Wednesday, April 1, 2015

The Fear of Dying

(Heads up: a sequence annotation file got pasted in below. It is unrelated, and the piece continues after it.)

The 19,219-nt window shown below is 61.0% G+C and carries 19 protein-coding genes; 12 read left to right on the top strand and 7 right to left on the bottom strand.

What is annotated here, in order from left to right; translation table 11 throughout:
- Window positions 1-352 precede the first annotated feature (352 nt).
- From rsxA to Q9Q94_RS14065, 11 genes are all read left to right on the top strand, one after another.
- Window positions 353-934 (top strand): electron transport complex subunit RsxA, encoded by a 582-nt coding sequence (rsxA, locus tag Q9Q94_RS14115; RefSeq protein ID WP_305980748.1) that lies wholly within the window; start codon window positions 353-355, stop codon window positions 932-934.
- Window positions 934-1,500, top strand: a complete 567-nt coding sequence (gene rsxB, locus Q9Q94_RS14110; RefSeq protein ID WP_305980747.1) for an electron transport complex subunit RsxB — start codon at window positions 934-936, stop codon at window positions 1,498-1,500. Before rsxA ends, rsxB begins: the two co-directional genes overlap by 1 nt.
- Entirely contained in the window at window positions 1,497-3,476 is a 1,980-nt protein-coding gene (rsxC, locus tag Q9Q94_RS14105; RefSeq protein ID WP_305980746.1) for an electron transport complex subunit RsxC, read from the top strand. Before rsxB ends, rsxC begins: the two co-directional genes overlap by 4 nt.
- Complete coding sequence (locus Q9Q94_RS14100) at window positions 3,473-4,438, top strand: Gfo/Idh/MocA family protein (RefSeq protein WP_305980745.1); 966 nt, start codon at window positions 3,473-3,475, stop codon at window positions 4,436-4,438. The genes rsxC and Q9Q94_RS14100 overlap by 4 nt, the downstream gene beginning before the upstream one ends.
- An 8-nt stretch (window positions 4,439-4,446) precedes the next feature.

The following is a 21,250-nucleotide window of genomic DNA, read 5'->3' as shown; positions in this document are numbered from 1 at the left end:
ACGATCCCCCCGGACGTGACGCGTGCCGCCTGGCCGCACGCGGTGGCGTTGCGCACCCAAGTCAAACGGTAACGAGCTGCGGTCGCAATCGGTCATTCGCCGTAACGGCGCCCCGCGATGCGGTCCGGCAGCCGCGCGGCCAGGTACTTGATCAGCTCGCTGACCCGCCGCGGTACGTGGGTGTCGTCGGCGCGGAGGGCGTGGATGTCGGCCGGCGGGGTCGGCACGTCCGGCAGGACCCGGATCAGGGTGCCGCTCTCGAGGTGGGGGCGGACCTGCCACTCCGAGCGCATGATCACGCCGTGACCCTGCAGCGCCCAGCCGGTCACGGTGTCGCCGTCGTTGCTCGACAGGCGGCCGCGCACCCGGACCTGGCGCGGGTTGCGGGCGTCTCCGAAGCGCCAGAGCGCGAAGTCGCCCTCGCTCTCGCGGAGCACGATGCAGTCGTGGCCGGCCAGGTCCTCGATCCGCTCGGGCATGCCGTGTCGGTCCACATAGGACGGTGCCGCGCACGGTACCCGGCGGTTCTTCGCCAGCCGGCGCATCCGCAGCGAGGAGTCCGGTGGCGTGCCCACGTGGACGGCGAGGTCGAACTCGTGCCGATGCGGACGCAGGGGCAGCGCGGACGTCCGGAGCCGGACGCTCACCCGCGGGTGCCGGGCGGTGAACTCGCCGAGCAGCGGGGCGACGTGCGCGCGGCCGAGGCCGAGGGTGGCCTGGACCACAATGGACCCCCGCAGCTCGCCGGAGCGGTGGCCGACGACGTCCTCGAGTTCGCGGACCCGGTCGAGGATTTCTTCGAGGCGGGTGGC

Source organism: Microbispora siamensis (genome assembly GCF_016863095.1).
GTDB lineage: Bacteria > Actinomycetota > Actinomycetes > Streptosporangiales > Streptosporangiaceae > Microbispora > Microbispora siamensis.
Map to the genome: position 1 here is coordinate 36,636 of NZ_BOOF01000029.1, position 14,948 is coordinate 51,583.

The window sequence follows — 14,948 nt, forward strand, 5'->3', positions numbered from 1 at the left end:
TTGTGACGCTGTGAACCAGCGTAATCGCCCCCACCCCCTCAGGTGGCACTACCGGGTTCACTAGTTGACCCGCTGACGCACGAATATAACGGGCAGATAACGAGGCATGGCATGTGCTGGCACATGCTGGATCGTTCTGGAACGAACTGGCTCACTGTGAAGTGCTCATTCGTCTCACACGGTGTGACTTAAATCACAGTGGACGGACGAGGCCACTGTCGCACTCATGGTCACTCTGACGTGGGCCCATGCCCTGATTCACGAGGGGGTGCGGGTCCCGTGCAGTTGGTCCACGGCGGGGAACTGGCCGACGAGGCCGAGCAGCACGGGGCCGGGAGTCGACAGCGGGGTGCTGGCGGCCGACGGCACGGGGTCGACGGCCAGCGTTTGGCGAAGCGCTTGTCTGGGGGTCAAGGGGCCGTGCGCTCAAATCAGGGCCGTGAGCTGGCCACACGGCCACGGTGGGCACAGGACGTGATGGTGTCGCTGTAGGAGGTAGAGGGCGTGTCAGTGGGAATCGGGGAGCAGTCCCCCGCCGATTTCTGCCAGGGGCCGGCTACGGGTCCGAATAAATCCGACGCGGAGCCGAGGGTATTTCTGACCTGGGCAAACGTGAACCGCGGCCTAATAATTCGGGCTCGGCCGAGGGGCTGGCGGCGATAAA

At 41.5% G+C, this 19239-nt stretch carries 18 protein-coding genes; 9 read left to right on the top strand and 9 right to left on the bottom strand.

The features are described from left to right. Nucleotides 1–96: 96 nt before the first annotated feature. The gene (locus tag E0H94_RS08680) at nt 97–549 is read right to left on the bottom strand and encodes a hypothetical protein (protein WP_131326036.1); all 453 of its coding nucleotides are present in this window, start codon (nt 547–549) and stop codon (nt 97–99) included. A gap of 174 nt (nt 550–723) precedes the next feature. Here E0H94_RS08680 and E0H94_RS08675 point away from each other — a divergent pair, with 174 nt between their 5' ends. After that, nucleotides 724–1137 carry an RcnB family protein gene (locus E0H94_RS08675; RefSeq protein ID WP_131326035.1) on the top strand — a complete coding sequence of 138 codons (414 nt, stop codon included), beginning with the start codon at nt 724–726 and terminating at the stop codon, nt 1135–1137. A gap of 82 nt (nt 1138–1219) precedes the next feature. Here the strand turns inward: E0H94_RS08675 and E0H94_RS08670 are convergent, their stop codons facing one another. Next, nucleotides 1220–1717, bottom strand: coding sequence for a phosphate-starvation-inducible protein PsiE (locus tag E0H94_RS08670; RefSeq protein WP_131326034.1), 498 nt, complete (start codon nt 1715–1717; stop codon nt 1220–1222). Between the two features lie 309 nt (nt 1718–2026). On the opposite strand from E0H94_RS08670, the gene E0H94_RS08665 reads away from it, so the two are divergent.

The other day at Cardio Therapy, one of the nurses, Mary, informed me that she had purchased the Kindle version of my poetry volume, Banned in Boston, and was quite taken with the poem, “How Death Will Come.” She confessed herself to be afraid of dying, which is an admission I find most people afraid to make. She cited in particular the lines: Elementary Fear/Lurking in my shadows/Every night when sleep/Brings its little deaths/And resurrections. She told me she had not thought of sleep like that, but it made her realize why many patients seem so afraid to sleep at night. I was thrilled, of course, partly that she had purchased my work, but mainly because she found something in my words that related to her world. Of what else can a writer dream? The time since I officially was covered by Medicare has been, to say the least, peculiar enough to find myself needing cardiac rehabilitation and thus encountering Nurse Mary, who shares my blatant fear of dying. Writing is therapy for me against that fear, as most of you already know. There is an old saying, whose origin I cannot remember. I always thought it was a pearl of Native American wisdom, but I suspect it is the kind of thought that has occurred to many and in many cultures. It goes, “You must confront your demons in order to defeat them.” I confront mine daily. She is not yet defeated; she is only postponed. My nephew Erik, inspired by my blog about the spark being missing, the Muse and the desire gone, told me they were gone in him as well. But did it matter? Did it really matter: in the grander scheme of things, the fact of life itself matters and gives the Muse her chance to return. But later we decided that the Muse is not really missing at all. We both have faced cardiac issues, although mine came on much later in life and, as far as I can tell, a much less severe situation. He has been relying on a pacemaker for a very long time and had triple bypass in 2013. All I had was a stent. But I could have died, and in that Erik and I share a common knowledge. I suggested to him that Death might actually be my Muse. And it doesn’t matter whether anyone else reads our words or understands where they come from: we write for ourselves, we confront our own demons, we dance with our Muse – we dance with Death, and she is great at keeping time. And that is, as they say, the heart of the matter.

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